Chef Emery: There are really two things I feel incredibly proud of. Having had our business as long as we have, I have learned so much over the years. There was a point in my career where I just recognized I really needed to make a transition if I was going to continue. We were serving high quality food but I felt this strong urge to push and purchase more local and organic foods for our morning breakfast. This was one of the best transitions we ever made and guests now choose us specifically for it. We are even recognized now as a green certified hotel. It makes me feel really proud that I know I’m making an effort to support as many local businesses and farmers as I can, and that my business is an example of trying to push for more sustainability. My most valuable moments as a chef though are when I work and volunteer for FARMS Kitchen. FARMS stands for Focus on Agriculture in Rural Maine Schools. I come in to volunteer as a chef to teach a cooking class from beginning to end to children in the public school system. The program works with local food from our local farmer’s and we prepare, cook and then sit for a family style meal together. Children are taught basic knife skills, cooking and education about the local foods they are eating and why it’s important. There is focus on composting and why eating real food is so important for our bodies and the earth’s soil. We then sit down and enjoy the meal that we have all prepared together as a community. There is something so special about walking children through the process of cooking all the way to the finished product. We talk about the touch, taste and feel of the food, what they loved about the process and then sit down as a community to enjoy it. As a chef, this is honestly one of my favorite things to do and being a part of this program brings me great joy.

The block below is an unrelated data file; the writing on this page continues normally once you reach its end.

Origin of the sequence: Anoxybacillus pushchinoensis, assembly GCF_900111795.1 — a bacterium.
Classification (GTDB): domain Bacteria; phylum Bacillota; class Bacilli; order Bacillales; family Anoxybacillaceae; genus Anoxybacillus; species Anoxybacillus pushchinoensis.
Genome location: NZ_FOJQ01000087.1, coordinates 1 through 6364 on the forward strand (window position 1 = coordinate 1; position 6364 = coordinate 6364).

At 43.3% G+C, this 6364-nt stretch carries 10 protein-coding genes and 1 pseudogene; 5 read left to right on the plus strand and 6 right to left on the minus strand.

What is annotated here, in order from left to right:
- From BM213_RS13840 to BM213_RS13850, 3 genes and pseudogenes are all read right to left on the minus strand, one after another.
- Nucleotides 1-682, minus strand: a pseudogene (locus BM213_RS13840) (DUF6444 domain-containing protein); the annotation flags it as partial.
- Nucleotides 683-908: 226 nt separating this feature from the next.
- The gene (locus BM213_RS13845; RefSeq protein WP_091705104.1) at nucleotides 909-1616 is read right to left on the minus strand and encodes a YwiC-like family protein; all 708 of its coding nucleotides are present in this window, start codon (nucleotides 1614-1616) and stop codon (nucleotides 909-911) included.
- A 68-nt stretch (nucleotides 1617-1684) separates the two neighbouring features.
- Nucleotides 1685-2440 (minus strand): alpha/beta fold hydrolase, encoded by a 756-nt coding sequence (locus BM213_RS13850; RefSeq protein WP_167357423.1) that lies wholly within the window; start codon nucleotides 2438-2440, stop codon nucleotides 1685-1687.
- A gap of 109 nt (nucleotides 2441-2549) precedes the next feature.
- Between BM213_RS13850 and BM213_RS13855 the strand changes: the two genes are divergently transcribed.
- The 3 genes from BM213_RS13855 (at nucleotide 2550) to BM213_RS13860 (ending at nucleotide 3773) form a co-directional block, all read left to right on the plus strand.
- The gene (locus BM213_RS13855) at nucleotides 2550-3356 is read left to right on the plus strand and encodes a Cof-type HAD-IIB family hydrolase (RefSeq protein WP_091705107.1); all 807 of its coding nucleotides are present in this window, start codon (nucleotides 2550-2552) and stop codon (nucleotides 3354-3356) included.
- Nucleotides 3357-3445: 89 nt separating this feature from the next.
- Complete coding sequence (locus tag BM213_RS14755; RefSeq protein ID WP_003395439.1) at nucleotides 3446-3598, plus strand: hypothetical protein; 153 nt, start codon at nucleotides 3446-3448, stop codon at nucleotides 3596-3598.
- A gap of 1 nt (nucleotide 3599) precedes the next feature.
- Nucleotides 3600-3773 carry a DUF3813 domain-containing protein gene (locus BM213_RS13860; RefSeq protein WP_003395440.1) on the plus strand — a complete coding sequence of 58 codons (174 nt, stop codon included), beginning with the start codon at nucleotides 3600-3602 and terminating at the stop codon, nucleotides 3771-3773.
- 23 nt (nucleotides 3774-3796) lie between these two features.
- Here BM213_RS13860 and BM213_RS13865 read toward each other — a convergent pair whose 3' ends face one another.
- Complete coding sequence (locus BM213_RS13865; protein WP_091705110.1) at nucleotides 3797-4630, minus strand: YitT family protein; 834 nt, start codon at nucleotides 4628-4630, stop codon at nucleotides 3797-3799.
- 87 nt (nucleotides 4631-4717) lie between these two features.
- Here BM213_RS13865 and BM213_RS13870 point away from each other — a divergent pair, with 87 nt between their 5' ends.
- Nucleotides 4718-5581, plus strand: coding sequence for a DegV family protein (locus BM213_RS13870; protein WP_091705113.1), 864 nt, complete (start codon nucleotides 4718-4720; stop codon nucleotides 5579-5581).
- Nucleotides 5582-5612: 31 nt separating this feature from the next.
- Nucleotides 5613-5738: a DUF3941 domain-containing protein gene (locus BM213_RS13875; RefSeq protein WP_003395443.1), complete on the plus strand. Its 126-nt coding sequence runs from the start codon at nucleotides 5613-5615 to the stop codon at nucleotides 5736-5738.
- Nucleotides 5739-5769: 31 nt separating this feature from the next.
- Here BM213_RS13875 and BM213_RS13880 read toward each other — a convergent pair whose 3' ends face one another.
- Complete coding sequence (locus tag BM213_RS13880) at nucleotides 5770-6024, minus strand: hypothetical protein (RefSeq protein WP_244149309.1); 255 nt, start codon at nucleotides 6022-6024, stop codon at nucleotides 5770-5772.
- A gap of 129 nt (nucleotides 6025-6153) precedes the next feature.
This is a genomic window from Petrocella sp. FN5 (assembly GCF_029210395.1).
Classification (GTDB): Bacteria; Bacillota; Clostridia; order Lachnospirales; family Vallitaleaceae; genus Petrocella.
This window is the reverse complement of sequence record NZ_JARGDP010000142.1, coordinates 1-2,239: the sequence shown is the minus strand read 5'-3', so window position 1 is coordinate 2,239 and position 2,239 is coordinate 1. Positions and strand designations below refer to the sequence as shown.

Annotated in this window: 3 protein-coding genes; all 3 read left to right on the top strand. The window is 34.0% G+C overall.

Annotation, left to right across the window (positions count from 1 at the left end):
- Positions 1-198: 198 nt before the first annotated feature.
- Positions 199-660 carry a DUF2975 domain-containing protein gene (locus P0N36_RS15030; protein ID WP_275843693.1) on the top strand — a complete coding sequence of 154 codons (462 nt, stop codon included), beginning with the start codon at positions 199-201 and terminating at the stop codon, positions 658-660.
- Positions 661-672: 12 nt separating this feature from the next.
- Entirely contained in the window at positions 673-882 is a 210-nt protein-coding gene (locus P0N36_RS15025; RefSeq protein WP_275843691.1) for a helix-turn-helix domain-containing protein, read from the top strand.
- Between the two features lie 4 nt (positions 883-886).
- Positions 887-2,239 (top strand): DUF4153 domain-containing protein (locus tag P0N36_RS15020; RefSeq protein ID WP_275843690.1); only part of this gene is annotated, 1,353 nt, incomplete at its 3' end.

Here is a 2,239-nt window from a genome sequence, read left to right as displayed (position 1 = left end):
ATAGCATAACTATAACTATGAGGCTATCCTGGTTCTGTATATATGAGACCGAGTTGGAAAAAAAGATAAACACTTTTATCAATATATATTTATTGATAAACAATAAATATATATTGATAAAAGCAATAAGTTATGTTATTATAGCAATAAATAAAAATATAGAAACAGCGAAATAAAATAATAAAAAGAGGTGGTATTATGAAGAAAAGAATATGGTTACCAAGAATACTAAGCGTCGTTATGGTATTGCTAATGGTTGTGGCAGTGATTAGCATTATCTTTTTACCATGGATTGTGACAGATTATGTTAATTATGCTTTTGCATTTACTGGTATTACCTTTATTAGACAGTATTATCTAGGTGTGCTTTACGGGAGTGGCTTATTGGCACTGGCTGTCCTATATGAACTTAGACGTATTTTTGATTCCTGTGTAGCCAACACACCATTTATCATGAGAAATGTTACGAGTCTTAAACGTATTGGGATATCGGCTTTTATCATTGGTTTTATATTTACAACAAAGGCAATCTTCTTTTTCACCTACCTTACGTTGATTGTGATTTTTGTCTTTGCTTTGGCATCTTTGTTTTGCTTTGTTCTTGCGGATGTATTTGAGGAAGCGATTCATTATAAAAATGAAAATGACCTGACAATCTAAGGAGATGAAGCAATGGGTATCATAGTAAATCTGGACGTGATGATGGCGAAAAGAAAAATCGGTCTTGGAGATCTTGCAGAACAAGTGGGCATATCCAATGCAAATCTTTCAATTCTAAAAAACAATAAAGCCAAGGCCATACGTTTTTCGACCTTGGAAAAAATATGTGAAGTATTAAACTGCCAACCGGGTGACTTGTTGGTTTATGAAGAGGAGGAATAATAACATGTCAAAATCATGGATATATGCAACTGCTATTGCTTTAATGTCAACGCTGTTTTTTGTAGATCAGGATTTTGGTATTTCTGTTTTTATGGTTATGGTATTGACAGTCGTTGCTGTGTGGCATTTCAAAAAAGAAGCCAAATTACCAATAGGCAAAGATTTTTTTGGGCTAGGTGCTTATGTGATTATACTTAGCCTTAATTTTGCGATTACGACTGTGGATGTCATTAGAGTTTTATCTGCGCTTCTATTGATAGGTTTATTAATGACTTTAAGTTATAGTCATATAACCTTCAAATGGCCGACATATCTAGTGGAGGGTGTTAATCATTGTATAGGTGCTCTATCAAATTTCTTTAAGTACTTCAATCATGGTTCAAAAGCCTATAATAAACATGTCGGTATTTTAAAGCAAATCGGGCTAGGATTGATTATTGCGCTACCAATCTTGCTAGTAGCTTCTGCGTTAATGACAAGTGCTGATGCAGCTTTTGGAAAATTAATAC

TrunkSpace: With the advancement of technology in the past years, food has also advanced in many ways. Has it changed the way you cook at all?
Chef Emery: I actually do not use a lot of the gadgets as I’m a pretty straight forward cook. I love my cast iron skillet and sauté pans but I have to say the InstaPot really blew my mind. I do not use it a lot but the fact that it can cook a whole chicken with homemade stock in basically 30 minutes is pretty exciting. I like to make a chicken Pho with the Instapot which is really delicious. You can also pressure cook dried beans in under 30 minutes. It is a pretty fascinating gadget without all the fear of the original pressure cooker. You don’t have to worry about it blowing up all over your kitchen or at least I don’t think so!

TrunkSpace: As an organic chef, can you tell us a bit about why it’s important to choose organic and sustainable foods and how that affects not only flavor but health?